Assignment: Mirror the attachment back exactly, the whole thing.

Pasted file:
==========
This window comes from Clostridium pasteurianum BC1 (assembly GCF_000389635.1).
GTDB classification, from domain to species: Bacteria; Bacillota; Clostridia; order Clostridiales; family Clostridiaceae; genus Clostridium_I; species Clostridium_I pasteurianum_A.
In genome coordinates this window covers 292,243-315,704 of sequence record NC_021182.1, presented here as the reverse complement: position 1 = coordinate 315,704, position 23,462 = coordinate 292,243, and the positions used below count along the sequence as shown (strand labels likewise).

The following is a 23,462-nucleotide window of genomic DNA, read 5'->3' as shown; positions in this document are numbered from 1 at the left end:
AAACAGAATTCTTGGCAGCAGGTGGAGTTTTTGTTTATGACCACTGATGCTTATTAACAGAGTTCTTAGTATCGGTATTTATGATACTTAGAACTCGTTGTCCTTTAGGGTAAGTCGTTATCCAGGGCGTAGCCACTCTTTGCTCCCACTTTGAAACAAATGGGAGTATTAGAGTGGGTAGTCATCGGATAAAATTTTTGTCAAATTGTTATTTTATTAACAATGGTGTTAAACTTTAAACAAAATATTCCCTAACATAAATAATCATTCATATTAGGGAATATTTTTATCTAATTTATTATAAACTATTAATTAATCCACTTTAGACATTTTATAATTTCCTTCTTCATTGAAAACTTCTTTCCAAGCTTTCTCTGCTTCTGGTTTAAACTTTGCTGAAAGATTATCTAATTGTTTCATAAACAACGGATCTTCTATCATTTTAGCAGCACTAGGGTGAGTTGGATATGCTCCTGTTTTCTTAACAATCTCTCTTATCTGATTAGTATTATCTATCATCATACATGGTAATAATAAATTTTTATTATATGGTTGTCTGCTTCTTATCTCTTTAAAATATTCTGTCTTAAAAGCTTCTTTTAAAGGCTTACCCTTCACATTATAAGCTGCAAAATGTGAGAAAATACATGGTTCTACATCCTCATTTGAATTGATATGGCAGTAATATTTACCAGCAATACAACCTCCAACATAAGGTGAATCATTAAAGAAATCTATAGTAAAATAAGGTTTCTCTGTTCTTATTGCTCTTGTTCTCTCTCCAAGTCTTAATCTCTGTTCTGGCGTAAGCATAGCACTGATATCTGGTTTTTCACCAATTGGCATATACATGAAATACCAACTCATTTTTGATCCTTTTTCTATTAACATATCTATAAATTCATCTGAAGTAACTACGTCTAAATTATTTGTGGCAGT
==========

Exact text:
This window comes from Clostridium pasteurianum BC1 (assembly GCF_000389635.1).
GTDB classification, from domain to species: Bacteria; Bacillota; Clostridia; order Clostridiales; family Clostridiaceae; genus Clostridium_I; species Clostridium_I pasteurianum_A.
In genome coordinates this window covers 292,243-315,704 of sequence record NC_021182.1, presented here as the reverse complement: position 1 = coordinate 315,704, position 23,462 = coordinate 292,243, and the positions used below count along the sequence as shown (strand labels likewise).

The following is a 23,462-nucleotide window of genomic DNA, read 5'->3' as shown; positions in this document are numbered from 1 at the left end:
AAACAGAATTCTTGGCAGCAGGTGGAGTTTTTGTTTATGACCACTGATGCTTATTAACAGAGTTCTTAGTATCGGTATTTATGATACTTAGAACTCGTTGTCCTTTAGGGTAAGTCGTTATCCAGGGCGTAGCCACTCTTTGCTCCCACTTTGAAACAAATGGGAGTATTAGAGTGGGTAGTCATCGGATAAAATTTTTGTCAAATTGTTATTTTATTAACAATGGTGTTAAACTTTAAACAAAATATTCCCTAACATAAATAATCATTCATATTAGGGAATATTTTTATCTAATTTATTATAAACTATTAATTAATCCACTTTAGACATTTTATAATTTCCTTCTTCATTGAAAACTTCTTTCCAAGCTTTCTCTGCTTCTGGTTTAAACTTTGCTGAAAGATTATCTAATTGTTTCATAAACAACGGATCTTCTATCATTTTAGCAGCACTAGGGTGAGTTGGATATGCTCCTGTTTTCTTAACAATCTCTCTTATCTGATTAGTATTATCTATCATCATACATGGTAATAATAAATTTTTATTATATGGTTGTCTGCTTCTTATCTCTTTAAAATATTCTGTCTTAAAAGCTTCTTTTAAAGGCTTACCCTTCACATTATAAGCTGCAAAATGTGAGAAAATACATGGTTCTACATCCTCATTTGAATTGATATGGCAGTAATATTTACCAGCAATACAACCTCCAACATAAGGTGAATCATTAAAGAAATCTATAGTAAAATAAGGTTTCTCTGTTCTTATTGCTCTTGTTCTCTCTCCAAGTCTTAATCTCTGTTCTGGCGTAAGCATAGCACTGATATCTGGTTTTTCACCAATTGGCATATACATGAAATACCAACTCATTTTTGATCCTTTTTCTATTAACATATCTATAAATTCATCTGAAGTAACTACGTCTAAATTATTTGTGGCAGT